(Before we proceed, we remind you that this blog is for educational purposes only and we’re not recommending options trading for all readers; we’re simply providing basic options trading information. Consult your financial advisor before starting options trading.)
Equities boomed last year. A positive year was expected by many, although the extent of the upside came as a surprise to many market followers. In addition to the surging S&P 500 performance, it was a record year for exchange-traded funds, meme stocks, SPACs, IPOs and a whole bunch of other formerly obscure instruments.
They say this can’t last forever, but they have said things like that every year for the past decade. It is still true and, even if it weren’t there’d be no way of knowing if 2022 will see a gain of 3% or of 30%.
Contracts expand, but does knowledge?
A lot of people dove into financial options trading during the pandemic. According to the Options Clearing Corp., investors traded a record 7.5 billion options contracts in 2020 then blew past that in 2021, when 9.9 billion contracts changed hands.
We’re not convinced that everyone who traded an option, though, knows what one is. Let’s start there. An option is a contract giving the investor the right – but not the obligation – to buy or sell a specific security at a particular “strike” price during a given period, ranging from days to years. When that time ends, the option expires and loses all value. As expiration dates approach, options lose value.
There are two kinds of options:
- Calls give the buyer the right to buya specified number of shares – usually 100 – of a stock or ETF at the strike price any time before the contract expires.
- Puts give the buyer the right to sella specified number of shares at the strike price any time before the contract expires.
Finanacial options trading is complex and can be risky.
“[I]nvestors can lose as little as a small prepaid amount of the premium when a trade moves against them and seems set to expire out of the money, or they can experience as unlimited losses — their initial investment, plus infinitely more — depending on the strategy used,” Elizabeth Gravier writes for NBC Select.
Tools, not magic bullets
“Like all investment choices you make, you should have a clear idea of what you hope to accomplish before trading options,” Gravier cautions.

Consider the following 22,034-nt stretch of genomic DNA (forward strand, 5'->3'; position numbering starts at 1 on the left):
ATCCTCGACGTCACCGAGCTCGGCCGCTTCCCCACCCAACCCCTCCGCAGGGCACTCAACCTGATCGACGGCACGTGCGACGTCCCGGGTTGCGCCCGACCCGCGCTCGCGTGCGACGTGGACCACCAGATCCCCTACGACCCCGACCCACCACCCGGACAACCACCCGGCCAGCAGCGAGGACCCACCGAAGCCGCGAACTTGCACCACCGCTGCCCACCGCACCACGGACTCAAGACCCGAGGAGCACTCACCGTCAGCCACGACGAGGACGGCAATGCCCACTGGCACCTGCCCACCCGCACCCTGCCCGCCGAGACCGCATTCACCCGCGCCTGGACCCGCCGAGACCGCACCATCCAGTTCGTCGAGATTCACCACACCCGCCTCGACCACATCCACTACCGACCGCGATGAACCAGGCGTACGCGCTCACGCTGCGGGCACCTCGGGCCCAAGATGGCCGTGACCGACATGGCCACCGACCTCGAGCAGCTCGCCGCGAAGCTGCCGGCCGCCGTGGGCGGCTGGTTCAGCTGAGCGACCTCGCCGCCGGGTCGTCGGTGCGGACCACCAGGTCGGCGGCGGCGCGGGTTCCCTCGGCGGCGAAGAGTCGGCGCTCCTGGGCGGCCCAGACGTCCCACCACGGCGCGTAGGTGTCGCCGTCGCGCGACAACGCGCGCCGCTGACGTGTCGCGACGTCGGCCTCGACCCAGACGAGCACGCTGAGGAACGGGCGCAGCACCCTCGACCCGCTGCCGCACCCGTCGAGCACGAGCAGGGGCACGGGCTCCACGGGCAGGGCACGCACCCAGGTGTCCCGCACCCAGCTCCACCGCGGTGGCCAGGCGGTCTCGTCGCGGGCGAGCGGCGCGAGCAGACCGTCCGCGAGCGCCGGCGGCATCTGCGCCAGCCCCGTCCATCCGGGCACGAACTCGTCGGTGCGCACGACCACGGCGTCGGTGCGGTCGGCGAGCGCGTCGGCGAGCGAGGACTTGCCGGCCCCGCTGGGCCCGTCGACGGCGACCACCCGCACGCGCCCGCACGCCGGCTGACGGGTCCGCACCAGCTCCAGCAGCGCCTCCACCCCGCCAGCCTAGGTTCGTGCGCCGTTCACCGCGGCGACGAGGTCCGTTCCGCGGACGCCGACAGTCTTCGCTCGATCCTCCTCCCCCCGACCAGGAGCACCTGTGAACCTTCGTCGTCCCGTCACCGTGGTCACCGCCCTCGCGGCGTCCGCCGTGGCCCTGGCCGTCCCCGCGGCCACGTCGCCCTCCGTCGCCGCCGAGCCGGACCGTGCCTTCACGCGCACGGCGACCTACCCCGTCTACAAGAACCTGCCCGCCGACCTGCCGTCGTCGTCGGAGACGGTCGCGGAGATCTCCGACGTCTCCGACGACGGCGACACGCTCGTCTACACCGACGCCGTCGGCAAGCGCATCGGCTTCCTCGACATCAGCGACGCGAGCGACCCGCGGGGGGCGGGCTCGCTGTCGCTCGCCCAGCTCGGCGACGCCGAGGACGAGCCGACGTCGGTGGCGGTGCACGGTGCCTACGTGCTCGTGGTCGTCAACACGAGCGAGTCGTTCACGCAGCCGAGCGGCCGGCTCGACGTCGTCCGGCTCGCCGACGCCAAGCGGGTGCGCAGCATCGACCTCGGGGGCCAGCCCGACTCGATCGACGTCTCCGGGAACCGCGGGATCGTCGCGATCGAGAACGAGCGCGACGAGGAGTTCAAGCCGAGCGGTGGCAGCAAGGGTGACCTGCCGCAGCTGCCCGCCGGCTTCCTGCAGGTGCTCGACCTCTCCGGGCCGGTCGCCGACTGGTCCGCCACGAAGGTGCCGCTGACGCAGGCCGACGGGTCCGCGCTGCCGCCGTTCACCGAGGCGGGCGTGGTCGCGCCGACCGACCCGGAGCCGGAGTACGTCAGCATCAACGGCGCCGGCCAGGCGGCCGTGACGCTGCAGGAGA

Essentially, there are two things you can do with options: maximize income from trading or minimizing the downside of those decisions you made that the market moved against.
“In terms of advantages, options trading can offer flexibility as well as liquidity. Compared to other investment options, you may be able to invest with smaller amounts of capital,” according to Ally Invest senior options analyst Brian Overby. “Options can be used to create downside risk protection and diversify your portfolio. And a savvy options trader could generate substantial returns.”
There’s a certain amount of 3D chess involved in even the most basic financial options trading. Experienced traders generally don’t just buy or sell an option in isolation; it’s usually part of a bigger strategy with a precise goal. Overby lists three of these strategies:
- A covered call has two parts: You purchase an underlying asset. Then you sell call options for the same asset. So long as the stock doesn’t move above the strike price, you can realize profits by selling call options for the assets you own.
- A married put involves purchasing an asset and then purchasing put options for the same number of shares. This approach gives you a measure of downside protection by allowing you the right to sell at the strike price.
- A long straddle involves buying a call and put option for the same asset with the same strike price and expiration date at the same time. This approach may be used when an investor is unsure which way prices for the underlying asset are likely to move.
Failure actually is an option
Before taking on the risk of financial options trading, you might want to calculate the maximum gain, maximum loss and breakeven points of your strategy. Of course, you need to benchmark those against your personal risk tolerance.
While there are options profit calculators on the Web, you might be more confident in the quantitative rigor of your trusted financial advisor. This professional might be able to provide feedback into what your true risk tolerance is.